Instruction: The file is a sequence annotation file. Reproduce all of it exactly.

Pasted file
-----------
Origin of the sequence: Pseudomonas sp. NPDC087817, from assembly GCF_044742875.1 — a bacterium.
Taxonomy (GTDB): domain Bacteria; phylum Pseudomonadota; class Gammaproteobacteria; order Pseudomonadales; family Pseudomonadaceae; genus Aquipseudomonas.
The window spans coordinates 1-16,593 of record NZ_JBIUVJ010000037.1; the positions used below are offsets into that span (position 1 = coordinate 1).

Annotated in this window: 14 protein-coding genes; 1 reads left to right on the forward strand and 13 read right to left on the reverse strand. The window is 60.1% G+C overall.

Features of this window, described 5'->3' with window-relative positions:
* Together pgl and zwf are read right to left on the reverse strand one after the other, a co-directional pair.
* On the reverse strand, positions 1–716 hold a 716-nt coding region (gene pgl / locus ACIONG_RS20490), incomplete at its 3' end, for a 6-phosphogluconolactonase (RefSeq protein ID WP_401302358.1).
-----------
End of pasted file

Origin of the sequence: Pseudomonas sp. NPDC087817, from assembly GCF_044742875.1 — a bacterium.
Taxonomy (GTDB): domain Bacteria; phylum Pseudomonadota; class Gammaproteobacteria; order Pseudomonadales; family Pseudomonadaceae; genus Aquipseudomonas.
The window spans coordinates 1-16,593 of record NZ_JBIUVJ010000037.1; the positions used below are offsets into that span (position 1 = coordinate 1).

Annotated in this window: 14 protein-coding genes; 1 reads left to right on the forward strand and 13 read right to left on the reverse strand. The window is 60.1% G+C overall.

Features of this window, described 5'->3' with window-relative positions:
* Together pgl and zwf are read right to left on the reverse strand one after the other, a co-directional pair.
* On the reverse strand, positions 1–716 hold a 716-nt coding region (gene pgl / locus ACIONG_RS20490), incomplete at its 3' end, for a 6-phosphogluconolactonase (RefSeq protein ID WP_401302358.1).